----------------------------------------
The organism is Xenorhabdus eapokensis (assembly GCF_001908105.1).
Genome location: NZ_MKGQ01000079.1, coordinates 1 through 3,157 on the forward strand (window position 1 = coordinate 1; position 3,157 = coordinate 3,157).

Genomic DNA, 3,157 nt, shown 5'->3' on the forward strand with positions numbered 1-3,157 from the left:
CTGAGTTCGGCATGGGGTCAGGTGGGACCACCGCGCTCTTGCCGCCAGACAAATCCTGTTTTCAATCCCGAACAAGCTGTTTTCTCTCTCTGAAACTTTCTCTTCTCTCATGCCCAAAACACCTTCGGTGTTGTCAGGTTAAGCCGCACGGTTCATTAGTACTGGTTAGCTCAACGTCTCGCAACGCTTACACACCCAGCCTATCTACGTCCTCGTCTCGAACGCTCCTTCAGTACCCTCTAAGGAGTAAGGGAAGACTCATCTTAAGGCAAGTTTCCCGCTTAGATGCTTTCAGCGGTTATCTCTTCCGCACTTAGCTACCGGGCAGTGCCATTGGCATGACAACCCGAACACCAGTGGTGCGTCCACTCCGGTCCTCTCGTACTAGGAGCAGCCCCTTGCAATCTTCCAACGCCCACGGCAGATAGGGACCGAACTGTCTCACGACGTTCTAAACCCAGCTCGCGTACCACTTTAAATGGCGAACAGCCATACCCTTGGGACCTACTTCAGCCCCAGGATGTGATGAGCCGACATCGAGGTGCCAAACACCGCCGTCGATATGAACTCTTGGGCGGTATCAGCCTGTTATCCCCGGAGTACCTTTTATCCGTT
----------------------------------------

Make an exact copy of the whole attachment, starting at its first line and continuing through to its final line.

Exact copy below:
The organism is Xenorhabdus eapokensis (assembly GCF_001908105.1).
Genome location: NZ_MKGQ01000079.1, coordinates 1 through 3,157 on the forward strand (window position 1 = coordinate 1; position 3,157 = coordinate 3,157).

Genomic DNA, 3,157 nt, shown 5'->3' on the forward strand with positions numbered 1-3,157 from the left:
CTGAGTTCGGCATGGGGTCAGGTGGGACCACCGCGCTCTTGCCGCCAGACAAATCCTGTTTTCAATCCCGAACAAGCTGTTTTCTCTCTCTGAAACTTTCTCTTCTCTCATGCCCAAAACACCTTCGGTGTTGTCAGGTTAAGCCGCACGGTTCATTAGTACTGGTTAGCTCAACGTCTCGCAACGCTTACACACCCAGCCTATCTACGTCCTCGTCTCGAACGCTCCTTCAGTACCCTCTAAGGAGTAAGGGAAGACTCATCTTAAGGCAAGTTTCCCGCTTAGATGCTTTCAGCGGTTATCTCTTCCGCACTTAGCTACCGGGCAGTGCCATTGGCATGACAACCCGAACACCAGTGGTGCGTCCACTCCGGTCCTCTCGTACTAGGAGCAGCCCCTTGCAATCTTCCAACGCCCACGGCAGATAGGGACCGAACTGTCTCACGACGTTCTAAACCCAGCTCGCGTACCACTTTAAATGGCGAACAGCCATACCCTTGGGACCTACTTCAGCCCCAGGATGTGATGAGCCGACATCGAGGTGCCAAACACCGCCGTCGATATGAACTCTTGGGCGGTATCAGCCTGTTATCCCCGGAGTACCTTTTATCCGTT